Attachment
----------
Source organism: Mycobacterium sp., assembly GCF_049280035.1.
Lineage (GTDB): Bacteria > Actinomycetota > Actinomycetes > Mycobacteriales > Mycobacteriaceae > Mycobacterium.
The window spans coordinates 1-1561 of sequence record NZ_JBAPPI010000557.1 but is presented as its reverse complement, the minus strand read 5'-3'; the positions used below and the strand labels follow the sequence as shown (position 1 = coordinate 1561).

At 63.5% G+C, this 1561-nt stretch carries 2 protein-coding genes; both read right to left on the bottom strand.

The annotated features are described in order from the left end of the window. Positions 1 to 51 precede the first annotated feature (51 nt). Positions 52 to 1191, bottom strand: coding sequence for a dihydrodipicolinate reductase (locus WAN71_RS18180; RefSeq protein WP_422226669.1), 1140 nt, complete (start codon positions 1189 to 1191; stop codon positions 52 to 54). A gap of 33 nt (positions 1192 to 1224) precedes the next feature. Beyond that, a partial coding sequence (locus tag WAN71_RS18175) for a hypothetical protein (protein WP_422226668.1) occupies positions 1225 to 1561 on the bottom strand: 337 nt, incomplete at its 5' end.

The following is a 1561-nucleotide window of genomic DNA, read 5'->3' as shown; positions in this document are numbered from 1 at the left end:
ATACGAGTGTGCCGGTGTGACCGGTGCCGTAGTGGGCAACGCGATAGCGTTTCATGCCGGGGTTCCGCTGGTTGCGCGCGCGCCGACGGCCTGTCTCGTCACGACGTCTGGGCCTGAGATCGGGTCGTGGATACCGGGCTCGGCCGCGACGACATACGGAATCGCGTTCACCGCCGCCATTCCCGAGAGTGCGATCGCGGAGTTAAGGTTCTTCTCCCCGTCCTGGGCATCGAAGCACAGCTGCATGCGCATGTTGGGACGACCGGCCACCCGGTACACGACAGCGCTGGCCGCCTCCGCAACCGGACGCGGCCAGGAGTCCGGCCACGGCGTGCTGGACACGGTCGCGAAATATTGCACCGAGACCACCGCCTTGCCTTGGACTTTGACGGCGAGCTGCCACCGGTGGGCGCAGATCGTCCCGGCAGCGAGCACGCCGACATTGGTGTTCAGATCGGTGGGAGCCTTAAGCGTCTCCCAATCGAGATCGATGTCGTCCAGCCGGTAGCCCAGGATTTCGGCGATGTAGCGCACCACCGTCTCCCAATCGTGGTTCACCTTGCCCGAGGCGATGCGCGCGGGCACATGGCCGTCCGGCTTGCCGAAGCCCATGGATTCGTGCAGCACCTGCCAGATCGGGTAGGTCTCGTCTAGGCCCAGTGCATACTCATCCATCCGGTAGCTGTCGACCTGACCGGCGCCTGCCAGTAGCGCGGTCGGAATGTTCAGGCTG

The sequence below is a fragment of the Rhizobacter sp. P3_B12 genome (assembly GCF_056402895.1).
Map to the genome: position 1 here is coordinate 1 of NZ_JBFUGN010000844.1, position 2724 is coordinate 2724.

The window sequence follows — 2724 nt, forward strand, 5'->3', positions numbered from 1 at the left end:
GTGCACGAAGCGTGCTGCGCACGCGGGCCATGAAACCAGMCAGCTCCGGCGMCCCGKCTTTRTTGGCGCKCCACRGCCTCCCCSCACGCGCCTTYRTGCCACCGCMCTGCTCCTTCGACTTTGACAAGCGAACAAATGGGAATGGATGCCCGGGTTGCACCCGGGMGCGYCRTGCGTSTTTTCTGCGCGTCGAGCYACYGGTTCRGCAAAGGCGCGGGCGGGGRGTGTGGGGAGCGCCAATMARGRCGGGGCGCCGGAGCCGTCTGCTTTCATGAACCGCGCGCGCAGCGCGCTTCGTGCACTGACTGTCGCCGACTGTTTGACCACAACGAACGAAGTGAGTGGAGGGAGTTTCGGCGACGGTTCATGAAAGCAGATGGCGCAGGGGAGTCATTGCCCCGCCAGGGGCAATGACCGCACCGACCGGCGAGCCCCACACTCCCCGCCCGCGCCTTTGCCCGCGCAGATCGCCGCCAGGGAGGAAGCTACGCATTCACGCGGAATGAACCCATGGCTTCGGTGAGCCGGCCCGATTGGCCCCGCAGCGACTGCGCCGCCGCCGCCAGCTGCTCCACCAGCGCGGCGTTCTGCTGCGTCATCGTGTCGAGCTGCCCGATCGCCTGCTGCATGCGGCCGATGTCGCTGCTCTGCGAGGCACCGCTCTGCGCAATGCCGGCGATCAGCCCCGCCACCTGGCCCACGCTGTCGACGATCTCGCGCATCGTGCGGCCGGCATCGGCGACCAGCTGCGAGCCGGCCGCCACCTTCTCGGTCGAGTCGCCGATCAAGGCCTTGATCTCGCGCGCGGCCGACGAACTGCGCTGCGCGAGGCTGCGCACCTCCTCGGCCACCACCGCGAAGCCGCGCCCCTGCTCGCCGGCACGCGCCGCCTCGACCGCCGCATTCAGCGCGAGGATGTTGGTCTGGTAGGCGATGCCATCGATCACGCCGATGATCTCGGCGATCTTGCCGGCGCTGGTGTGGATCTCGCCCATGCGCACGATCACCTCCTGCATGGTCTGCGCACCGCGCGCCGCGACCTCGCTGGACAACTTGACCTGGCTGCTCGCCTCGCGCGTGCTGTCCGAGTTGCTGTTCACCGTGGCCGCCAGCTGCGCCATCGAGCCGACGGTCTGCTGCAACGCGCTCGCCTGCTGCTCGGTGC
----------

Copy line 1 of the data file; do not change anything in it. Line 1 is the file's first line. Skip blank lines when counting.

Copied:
Source organism: Mycobacterium sp., assembly GCF_049280035.1.